Consider how you invite the client to participate and, if you are using survey material, how you present your questions. After all the packaging provides some tangible evidence of the importance you place on the process. An owner of a reasonably large business recently showed me his law firm’s Client Feedback questionnaire. It was dreadful. A poorly photocopied checklist of questions taken from a website and copied onto a blank sheet of paper with instructions to fax back the reply! To make it worse it was attached to an invoice.
Also, be upfront with your clients about how you intend to use the information. Make sure they know what they say won’t instantly appear on your website in the form of a testimonial.
And remember to position the conversation in terms of expectations. A client feedback meeting is a commitment to listen to the client – you can't promise to fix everything but you can promise to listen and do what you can.
Finally, if you’re asking people to give you valuable feedback - and really getting something for nothing - make sure you don’t make them feel like they’re being put through the wringer. Limit the number of ratings or close-ended questions or else your discussion may start to feel more like an interrogation.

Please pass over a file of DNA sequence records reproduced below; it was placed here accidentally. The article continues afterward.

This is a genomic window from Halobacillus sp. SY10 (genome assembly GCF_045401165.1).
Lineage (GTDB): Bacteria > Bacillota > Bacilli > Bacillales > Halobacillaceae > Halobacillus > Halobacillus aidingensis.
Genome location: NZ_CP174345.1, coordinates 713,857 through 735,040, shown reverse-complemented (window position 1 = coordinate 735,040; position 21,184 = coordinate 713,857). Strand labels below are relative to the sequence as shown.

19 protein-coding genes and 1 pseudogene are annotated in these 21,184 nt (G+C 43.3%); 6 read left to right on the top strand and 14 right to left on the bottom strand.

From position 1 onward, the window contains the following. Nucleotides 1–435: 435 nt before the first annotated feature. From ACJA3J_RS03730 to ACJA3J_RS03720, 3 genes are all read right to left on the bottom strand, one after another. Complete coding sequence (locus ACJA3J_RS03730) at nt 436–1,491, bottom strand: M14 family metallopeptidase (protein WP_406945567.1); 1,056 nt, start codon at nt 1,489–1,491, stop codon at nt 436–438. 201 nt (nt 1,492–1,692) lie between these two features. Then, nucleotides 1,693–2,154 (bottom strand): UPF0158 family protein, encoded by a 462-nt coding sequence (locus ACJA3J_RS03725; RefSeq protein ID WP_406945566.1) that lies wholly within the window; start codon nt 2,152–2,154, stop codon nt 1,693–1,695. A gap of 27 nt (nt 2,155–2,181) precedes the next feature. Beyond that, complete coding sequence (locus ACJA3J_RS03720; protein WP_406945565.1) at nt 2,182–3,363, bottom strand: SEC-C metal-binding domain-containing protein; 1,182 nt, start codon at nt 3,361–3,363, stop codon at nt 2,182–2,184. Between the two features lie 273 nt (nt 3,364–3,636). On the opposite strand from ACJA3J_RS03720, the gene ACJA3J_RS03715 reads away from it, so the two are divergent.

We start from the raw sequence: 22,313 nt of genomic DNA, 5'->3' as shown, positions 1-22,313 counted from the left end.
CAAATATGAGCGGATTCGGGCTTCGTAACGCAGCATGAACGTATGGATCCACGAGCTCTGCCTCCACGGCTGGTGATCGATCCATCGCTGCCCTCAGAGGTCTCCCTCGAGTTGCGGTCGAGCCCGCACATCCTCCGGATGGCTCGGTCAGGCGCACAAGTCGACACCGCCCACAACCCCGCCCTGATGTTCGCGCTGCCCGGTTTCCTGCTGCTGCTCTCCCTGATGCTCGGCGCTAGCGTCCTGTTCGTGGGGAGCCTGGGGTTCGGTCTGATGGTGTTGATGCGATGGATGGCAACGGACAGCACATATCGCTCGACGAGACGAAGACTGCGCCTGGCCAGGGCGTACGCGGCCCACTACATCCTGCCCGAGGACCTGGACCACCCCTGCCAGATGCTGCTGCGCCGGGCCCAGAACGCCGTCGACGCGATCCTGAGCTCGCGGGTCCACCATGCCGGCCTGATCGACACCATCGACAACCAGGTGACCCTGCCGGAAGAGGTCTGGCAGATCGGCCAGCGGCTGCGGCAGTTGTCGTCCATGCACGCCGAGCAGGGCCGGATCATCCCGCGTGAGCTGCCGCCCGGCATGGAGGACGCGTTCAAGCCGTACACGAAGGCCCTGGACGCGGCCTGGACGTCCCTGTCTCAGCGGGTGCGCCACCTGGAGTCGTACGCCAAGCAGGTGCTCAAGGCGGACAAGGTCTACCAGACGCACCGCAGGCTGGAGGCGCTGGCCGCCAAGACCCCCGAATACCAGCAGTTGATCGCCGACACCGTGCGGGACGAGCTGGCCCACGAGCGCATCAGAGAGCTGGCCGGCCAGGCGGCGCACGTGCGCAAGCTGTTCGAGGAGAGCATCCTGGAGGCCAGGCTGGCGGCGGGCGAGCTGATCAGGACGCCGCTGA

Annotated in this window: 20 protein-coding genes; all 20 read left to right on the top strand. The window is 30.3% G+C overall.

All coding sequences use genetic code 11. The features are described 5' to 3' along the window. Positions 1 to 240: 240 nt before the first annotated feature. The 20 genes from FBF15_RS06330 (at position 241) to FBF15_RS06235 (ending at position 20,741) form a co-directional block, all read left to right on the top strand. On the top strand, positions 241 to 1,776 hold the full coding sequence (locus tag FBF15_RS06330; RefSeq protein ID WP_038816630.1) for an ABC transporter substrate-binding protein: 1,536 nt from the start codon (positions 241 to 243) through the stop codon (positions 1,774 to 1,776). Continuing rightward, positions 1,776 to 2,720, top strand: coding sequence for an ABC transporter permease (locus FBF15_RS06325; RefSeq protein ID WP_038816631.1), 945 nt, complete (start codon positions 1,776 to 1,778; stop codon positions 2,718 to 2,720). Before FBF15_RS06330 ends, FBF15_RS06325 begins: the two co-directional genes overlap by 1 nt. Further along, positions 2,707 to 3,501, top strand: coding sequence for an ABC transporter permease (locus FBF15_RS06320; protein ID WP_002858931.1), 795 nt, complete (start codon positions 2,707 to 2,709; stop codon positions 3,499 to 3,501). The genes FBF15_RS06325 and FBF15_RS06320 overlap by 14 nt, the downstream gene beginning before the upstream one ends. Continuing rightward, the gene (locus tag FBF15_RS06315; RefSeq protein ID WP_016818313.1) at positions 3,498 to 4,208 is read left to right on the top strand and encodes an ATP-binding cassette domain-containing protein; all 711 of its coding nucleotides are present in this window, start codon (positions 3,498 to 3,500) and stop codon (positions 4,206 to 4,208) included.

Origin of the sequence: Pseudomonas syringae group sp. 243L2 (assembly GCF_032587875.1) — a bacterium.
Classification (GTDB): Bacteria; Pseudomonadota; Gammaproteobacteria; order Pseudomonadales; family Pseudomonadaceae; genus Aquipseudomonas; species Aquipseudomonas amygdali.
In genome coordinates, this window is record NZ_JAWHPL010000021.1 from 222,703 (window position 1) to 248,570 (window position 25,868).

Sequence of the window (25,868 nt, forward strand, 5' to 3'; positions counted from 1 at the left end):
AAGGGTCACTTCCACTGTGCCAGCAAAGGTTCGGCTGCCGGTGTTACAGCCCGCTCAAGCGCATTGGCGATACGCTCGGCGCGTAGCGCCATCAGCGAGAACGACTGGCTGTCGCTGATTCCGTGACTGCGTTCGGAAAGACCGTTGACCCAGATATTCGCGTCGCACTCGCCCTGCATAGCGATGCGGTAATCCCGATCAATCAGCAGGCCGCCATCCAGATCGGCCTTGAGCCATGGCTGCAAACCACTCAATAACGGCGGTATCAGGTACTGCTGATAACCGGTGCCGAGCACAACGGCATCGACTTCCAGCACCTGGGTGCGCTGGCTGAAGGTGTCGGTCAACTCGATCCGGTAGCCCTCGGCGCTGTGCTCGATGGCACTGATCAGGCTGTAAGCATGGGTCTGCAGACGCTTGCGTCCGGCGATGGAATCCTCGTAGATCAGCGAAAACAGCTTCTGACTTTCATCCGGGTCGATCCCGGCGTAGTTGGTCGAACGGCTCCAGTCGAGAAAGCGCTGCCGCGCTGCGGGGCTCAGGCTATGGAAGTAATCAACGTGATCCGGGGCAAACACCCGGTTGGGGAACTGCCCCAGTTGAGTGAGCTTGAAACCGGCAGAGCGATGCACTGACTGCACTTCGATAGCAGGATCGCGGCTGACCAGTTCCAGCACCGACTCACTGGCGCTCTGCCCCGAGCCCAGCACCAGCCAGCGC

One of the most important things to remember about client listening programs is that there is no one right way to go about it. Just as every firm and every client is be different, every program should be different to.
But, by following these five pointers, you’ll soon be building the right kind of program for your clients and your firm.
Sue-Ella Prodonovich has more than 20 years senior level experience winning and growing business in the professional services and B2B sectors. Her business, Prodonovich Advisory, has helped many of the Asia Pacific’s leading law and accounting firms develop and implement effective client listening programs.
This article was first published by the Australasian Legal Practice Management Association (ALPMA) in their Survival Guide for Legal practice Managers. (23 Feb 2016)